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#AndrewSingerChina Newsletter Vol. 3, Issue 5

Bridging Cultures

America celebrates several Heritage Months each year. This fifth month of the year is (among others) Asian American and Pacific Islander Heritage Month. It is a time to recognize and commemorate the “historical and cultural contributions of people of Asian and Pacific Islander descent to the United States.”

As part of AAPI Month this year, my Chinese fiancée, Liana, and I attended the Bridge to Harmony Concert: A Fusion of Chinese and Western Folk Song. The concert was sponsored by two local churches and two local nonprofits on a Saturday afternoon that had Springtime written all over it.  We had come to experience the award-winning, American Chinese Boston Eastern Heritage Chorus (波士顿东方之声合唱团).

As the appointed hour arrived, the church filled with a buzzing crowd of more than 125 people. I noticed several Asian faces, but the majority of the audience were not. The chorus numbered more than fifty singers, a mix of sopranos and altos, tenors and basses.

Their seasoned and smiling voices flowed up to the soaring cathedral ceiling and out over the aisles as they performed famous Chinese folk songs as well as a beloved Italian tune and one song in English of inspiration and support that is now truly international in scope.

The group’s mission is to “showcase Chinese culture and choral arts, promote Chinese-Western cultural exchange, develop broader public knowledge and appreciation of fine Chinese and American vocal arts, all in the spirit of fun, cooperation, and harmony.

The artistic director and conductor, Ling Guo, shared with us their vision to “be a bridge between cultures.” As she told a local newspaper, “‘[w]e practice passionately to ensure we perform choral music beautifully worldwide.’”1

The folk songs were well-known to the Chinese in the audience. I watched them swaying and clapping. I listened to them singing along. I felt everyone’s attention and interest.

Good Days (好日子) – First two verses
Happy drums beat out the festive atmosphere year after year,
Beautiful dances bring joy to every day,
The sunshine paints today’s day in red,
The flowers of life are our smiles.


Today is a good day,
What the heart desires will come true.
Today is a good day,
Opening the door, we welcome the spring breeze.

The choral members come from many walks of life. There are doctors, teachers, lawyers, and others who “are just regular people who share a love of Chinese folk music and a dedication to showcasing Chinese performing arts.” Though often accompanied by a full orchestra, our concert showcased a piano accompanist, and, for one select song each, an accordion and a harmonica.

Why did the group perform O Sole Mio, this famous Neopolitan song written more than 125 years ago?

Because in addition to bridging cultures and bringing Chinese music and stories to our region, I heard a comment that the concert was also a dress rehearsal. The chorus will be competing in Italy soon. My Sunshine is one of their songs for the competition, and they sang in Italian with passion.

In fact, they sang each song with passion and enjoyment. They were having fun. They were sharing traditional Chinese culture with the American audience. Their upcoming trip will be just the latest in an almost-quarter century of traveling to many countries around the world.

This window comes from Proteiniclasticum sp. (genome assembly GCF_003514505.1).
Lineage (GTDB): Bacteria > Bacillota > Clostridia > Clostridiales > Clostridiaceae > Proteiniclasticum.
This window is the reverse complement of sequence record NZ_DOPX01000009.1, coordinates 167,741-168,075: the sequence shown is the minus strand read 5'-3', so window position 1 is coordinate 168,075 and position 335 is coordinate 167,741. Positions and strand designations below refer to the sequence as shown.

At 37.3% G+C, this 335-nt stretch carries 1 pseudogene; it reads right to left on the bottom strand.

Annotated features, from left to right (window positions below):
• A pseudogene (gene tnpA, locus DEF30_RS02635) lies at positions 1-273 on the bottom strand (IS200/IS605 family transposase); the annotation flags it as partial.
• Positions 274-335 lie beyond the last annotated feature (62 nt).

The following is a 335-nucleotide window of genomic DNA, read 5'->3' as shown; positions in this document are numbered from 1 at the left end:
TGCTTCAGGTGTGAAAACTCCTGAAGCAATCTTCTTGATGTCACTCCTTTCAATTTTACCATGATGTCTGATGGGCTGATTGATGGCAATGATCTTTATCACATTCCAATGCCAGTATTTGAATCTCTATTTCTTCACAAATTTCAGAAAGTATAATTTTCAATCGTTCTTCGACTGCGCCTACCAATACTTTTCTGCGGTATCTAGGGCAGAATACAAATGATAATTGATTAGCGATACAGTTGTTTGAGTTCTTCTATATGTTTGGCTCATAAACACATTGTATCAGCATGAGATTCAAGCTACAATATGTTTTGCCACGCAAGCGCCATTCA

Night Song of Yao Mountain (瑶山夜歌)
The bright moon shines, the gentle breeze blows,
In the Yao family village, immersed in the mellow moonlit night,
On the fields, wafts the fragrance of ripe rice.
On the night of harvest, people don’t sleep, everywhere there are songs rising,
The sound of wooden leaves blowing, the bronze drums resounding,
Face to face, dancing a dance, Hand in hand, hearts in harmony,
Earrings shining brightly, colorful skirts dancing lightly,
Songs echoing around the bonfire, soaring.

At a time when America is tearing itself apart with internal divisions--a fearful reality that also complicates, exacerbates, and threatens her relationships abroad, it is important to remember and reinforce what the United States is supposed to stand for. Recognizing the vibrant fabric that makes up the country with Heritage Month celebrations is a positive way to accomplish this.

For their last song, Jasmine Flower (茉莉花), the American Chinese chorus invited members of one of the local Church choirs to join them on stage and also involved the audience. We were taught the refrain, “Such a beautiful jasmine flower” (hao yi duo meili de molihua) and cued to add our voices at the appropriate times. This short song lent itself well to our participation.

Such a beautiful jasmine flower, Such a beautiful jasmine flower.
Fragrant and beautiful, filling the branches, praised by everyone for its fragrance and whiteness.
Let me pluck you and give you to someone else’s home.

Gifts of jasmine flowers were presented to the leaders of the two sponsoring churches. “The jasmine flower symbolizes beauty, love, and kindness. In several cultures it also represents respect and purity. Due to its fresh fragrance and pristine white blossoms, jasmine is often also used to express affection and respect.2


Liana told me afterwards that “music and art know no borders. Listening to this varied selection of Chinese and Western songs was beautiful, pleasant, and so enjoyable.

Spending an afternoon with the Boston Eastern Heritage Chorus and with people and organizations interested in and dedicated to bridging cultures was a fulfilling way to celebrate AAPI Month 2024.


1 The Sandwich Enterprise, April 26, 2024, Page 5A

2 Program Booklet


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